She let the plant know that she was listening. She massaged the aloe leaves and felt the plant’s presence, reaching to her, drawing her in. She breathed with the plant and the plant breathed with her. The plant released smells and frequencies. They eased her. She began humming with the plant, humming what the plant was humming, humming louder and louder. Her body began to hum, every cell seemed to sing. She thought she must sound strange to the neighbours, but she couldn’t stop. The plant held her, vibrating through her. The hum pushed and pulsed through her blood like a molecular symphony. The symphony grew and grew until it was so loud it was like being held hostage. She tried to scream but no sound came out. 

Suddenly, the humming stopped. It was as if she was being let go. She gasped. The plant was still there, but the vibrational pull was not. She returned to her body, tingling from stimulation. She looked deep into the plant and took a few breaths, as if asking, who are you? Her body itched and ached all over but somehow felt completely new. Her energy was returning like a slow wave. She scanned her body. She was no longer losing the fight. She scanned her apartment. The spider was gone. Everything was at peace, at least for now.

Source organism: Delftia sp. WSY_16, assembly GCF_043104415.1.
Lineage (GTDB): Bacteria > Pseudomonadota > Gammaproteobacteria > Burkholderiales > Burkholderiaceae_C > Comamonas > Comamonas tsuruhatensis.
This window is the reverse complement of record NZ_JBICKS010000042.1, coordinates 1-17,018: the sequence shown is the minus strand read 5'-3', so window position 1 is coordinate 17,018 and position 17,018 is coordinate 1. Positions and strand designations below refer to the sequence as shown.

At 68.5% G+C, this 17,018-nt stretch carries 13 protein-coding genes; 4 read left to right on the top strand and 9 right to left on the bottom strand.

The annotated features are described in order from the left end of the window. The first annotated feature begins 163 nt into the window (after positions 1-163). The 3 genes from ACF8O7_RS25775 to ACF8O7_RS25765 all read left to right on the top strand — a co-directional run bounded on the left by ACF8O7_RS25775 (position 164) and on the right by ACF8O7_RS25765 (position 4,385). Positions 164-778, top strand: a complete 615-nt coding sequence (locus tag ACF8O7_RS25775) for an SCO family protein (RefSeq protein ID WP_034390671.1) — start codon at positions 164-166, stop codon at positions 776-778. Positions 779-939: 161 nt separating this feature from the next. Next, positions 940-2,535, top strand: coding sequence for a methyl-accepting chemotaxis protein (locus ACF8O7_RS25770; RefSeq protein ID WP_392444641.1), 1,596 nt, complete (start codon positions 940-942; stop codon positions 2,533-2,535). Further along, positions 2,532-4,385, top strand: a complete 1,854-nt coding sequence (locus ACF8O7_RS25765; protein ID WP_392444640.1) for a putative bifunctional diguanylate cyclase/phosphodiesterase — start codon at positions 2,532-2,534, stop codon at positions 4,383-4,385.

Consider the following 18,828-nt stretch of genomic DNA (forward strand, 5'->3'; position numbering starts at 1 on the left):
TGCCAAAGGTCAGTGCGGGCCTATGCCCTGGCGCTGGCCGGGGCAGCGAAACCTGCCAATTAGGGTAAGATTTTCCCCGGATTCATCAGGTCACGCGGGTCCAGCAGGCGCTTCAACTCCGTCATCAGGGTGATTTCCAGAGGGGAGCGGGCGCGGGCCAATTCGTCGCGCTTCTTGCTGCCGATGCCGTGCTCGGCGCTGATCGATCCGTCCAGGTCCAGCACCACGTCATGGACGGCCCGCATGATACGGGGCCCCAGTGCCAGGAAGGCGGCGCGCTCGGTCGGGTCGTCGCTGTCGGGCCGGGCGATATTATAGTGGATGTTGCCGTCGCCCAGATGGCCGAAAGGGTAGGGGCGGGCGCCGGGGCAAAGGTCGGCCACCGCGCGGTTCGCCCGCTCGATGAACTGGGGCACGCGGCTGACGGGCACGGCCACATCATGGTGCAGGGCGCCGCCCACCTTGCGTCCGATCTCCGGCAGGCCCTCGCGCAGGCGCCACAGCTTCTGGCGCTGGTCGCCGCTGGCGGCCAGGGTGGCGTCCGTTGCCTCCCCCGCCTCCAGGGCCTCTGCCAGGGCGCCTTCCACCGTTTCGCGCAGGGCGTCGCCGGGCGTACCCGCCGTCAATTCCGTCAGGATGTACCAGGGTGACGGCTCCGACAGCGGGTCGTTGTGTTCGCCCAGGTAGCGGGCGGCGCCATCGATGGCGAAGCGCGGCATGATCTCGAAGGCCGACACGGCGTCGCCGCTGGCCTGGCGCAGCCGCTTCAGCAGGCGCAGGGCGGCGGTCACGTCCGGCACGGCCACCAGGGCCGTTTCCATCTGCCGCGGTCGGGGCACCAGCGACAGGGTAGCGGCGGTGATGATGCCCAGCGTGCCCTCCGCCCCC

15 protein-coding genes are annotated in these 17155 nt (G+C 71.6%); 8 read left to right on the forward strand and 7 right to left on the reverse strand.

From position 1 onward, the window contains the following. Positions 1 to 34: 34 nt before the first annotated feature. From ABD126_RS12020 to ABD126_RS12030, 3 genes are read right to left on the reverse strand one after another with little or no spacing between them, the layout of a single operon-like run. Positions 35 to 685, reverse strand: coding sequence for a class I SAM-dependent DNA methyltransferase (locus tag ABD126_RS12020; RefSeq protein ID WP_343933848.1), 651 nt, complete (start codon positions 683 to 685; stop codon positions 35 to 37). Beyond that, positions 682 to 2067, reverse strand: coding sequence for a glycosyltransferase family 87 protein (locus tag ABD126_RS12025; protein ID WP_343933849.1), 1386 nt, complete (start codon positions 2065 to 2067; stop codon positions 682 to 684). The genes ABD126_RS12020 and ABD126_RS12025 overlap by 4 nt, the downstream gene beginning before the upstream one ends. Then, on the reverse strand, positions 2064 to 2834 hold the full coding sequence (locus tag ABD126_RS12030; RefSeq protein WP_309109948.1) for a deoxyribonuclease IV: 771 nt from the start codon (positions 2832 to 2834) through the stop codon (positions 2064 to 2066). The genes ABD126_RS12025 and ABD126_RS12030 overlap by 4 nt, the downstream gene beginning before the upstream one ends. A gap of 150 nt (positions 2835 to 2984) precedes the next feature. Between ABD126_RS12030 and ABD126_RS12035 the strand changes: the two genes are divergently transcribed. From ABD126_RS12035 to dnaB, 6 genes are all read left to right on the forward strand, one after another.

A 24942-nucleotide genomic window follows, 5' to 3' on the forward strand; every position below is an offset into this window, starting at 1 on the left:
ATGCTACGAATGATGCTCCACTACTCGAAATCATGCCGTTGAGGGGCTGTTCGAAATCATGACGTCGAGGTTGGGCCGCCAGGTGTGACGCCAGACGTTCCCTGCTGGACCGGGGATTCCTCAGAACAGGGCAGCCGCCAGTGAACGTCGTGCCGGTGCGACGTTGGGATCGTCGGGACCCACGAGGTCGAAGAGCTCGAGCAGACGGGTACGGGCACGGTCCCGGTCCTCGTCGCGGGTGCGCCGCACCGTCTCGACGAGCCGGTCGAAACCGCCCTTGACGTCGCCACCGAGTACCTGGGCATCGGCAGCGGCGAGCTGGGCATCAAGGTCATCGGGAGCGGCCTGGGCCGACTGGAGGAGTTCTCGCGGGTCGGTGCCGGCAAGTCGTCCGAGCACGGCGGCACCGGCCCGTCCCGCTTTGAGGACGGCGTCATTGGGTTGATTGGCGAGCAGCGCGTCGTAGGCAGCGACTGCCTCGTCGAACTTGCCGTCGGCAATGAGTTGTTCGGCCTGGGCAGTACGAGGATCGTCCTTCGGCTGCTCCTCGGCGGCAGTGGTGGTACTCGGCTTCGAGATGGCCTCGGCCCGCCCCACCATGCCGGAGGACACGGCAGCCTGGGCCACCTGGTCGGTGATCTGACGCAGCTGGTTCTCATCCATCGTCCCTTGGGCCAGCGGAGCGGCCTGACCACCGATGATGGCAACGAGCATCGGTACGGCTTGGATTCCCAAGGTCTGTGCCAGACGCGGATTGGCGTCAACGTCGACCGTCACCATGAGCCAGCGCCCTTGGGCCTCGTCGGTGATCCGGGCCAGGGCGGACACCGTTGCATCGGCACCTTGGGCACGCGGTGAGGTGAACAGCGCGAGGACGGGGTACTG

Her hands were on her chest. She looked around her apartment and caught her reflection in the window. She saw her eyes with new eyes. She said to herself with her true voice: This is where you live.

 

Plain language summary (What is this?)